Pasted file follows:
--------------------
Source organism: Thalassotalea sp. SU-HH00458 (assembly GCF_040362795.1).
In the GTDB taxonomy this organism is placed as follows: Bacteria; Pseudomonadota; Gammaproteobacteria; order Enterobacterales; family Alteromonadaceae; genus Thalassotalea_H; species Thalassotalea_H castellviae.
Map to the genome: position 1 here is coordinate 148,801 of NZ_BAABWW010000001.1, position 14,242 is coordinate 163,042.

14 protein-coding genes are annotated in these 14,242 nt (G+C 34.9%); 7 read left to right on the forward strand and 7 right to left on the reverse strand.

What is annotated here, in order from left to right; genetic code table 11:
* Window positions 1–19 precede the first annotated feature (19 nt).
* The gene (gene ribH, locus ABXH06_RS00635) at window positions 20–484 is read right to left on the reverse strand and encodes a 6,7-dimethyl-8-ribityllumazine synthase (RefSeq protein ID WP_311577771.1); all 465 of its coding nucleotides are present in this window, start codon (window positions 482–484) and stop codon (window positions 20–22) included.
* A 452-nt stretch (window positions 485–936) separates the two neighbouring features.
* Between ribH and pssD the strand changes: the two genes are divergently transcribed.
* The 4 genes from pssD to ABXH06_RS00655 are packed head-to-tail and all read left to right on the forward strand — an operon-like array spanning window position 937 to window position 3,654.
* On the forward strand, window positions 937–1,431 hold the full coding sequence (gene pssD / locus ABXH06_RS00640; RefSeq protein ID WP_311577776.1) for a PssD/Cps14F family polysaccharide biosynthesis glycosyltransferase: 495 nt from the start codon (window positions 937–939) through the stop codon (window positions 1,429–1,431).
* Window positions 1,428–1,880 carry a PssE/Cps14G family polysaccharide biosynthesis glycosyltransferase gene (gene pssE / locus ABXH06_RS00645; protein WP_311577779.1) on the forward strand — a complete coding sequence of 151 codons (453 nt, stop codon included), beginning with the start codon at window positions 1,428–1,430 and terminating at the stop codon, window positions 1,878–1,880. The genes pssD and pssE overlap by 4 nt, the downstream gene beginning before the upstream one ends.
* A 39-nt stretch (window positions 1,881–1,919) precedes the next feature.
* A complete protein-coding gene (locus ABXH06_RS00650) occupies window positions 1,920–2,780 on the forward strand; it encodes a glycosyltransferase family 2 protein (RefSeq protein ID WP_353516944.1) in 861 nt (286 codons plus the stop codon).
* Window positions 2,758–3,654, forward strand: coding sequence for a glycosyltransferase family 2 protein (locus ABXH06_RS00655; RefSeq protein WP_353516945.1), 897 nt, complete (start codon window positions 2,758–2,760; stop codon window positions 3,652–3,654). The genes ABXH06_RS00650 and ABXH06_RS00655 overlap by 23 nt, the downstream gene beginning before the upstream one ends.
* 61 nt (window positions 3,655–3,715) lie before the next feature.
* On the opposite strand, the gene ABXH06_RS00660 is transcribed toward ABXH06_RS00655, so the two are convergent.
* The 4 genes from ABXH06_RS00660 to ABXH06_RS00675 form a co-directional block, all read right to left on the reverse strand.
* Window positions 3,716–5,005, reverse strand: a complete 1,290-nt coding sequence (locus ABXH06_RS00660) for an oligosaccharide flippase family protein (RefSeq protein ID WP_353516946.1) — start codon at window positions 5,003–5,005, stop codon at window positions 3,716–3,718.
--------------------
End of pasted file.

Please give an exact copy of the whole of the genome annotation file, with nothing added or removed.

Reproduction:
Source organism: Thalassotalea sp. SU-HH00458 (assembly GCF_040362795.1).
In the GTDB taxonomy this organism is placed as follows: Bacteria; Pseudomonadota; Gammaproteobacteria; order Enterobacterales; family Alteromonadaceae; genus Thalassotalea_H; species Thalassotalea_H castellviae.
Map to the genome: position 1 here is coordinate 148,801 of NZ_BAABWW010000001.1, position 14,242 is coordinate 163,042.

14 protein-coding genes are annotated in these 14,242 nt (G+C 34.9%); 7 read left to right on the forward strand and 7 right to left on the reverse strand.

What is annotated here, in order from left to right; genetic code table 11:
* Window positions 1–19 precede the first annotated feature (19 nt).
* The gene (gene ribH, locus ABXH06_RS00635) at window positions 20–484 is read right to left on the reverse strand and encodes a 6,7-dimethyl-8-ribityllumazine synthase (RefSeq protein ID WP_311577771.1); all 465 of its coding nucleotides are present in this window, start codon (window positions 482–484) and stop codon (window positions 20–22) included.
* A 452-nt stretch (window positions 485–936) separates the two neighbouring features.
* Between ribH and pssD the strand changes: the two genes are divergently transcribed.
* The 4 genes from pssD to ABXH06_RS00655 are packed head-to-tail and all read left to right on the forward strand — an operon-like array spanning window position 937 to window position 3,654.
* On the forward strand, window positions 937–1,431 hold the full coding sequence (gene pssD / locus ABXH06_RS00640; RefSeq protein ID WP_311577776.1) for a PssD/Cps14F family polysaccharide biosynthesis glycosyltransferase: 495 nt from the start codon (window positions 937–939) through the stop codon (window positions 1,429–1,431).
* Window positions 1,428–1,880 carry a PssE/Cps14G family polysaccharide biosynthesis glycosyltransferase gene (gene pssE / locus ABXH06_RS00645; protein WP_311577779.1) on the forward strand — a complete coding sequence of 151 codons (453 nt, stop codon included), beginning with the start codon at window positions 1,428–1,430 and terminating at the stop codon, window positions 1,878–1,880. The genes pssD and pssE overlap by 4 nt, the downstream gene beginning before the upstream one ends.
* A 39-nt stretch (window positions 1,881–1,919) precedes the next feature.
* A complete protein-coding gene (locus ABXH06_RS00650) occupies window positions 1,920–2,780 on the forward strand; it encodes a glycosyltransferase family 2 protein (RefSeq protein ID WP_353516944.1) in 861 nt (286 codons plus the stop codon).
* Window positions 2,758–3,654, forward strand: coding sequence for a glycosyltransferase family 2 protein (locus ABXH06_RS00655; RefSeq protein WP_353516945.1), 897 nt, complete (start codon window positions 2,758–2,760; stop codon window positions 3,652–3,654). The genes ABXH06_RS00650 and ABXH06_RS00655 overlap by 23 nt, the downstream gene beginning before the upstream one ends.
* 61 nt (window positions 3,655–3,715) lie before the next feature.
* On the opposite strand, the gene ABXH06_RS00660 is transcribed toward ABXH06_RS00655, so the two are convergent.
* The 4 genes from ABXH06_RS00660 to ABXH06_RS00675 form a co-directional block, all read right to left on the reverse strand.
* Window positions 3,716–5,005, reverse strand: a complete 1,290-nt coding sequence (locus ABXH06_RS00660) for an oligosaccharide flippase family protein (RefSeq protein ID WP_353516946.1) — start codon at window positions 5,003–5,005, stop codon at window positions 3,716–3,718.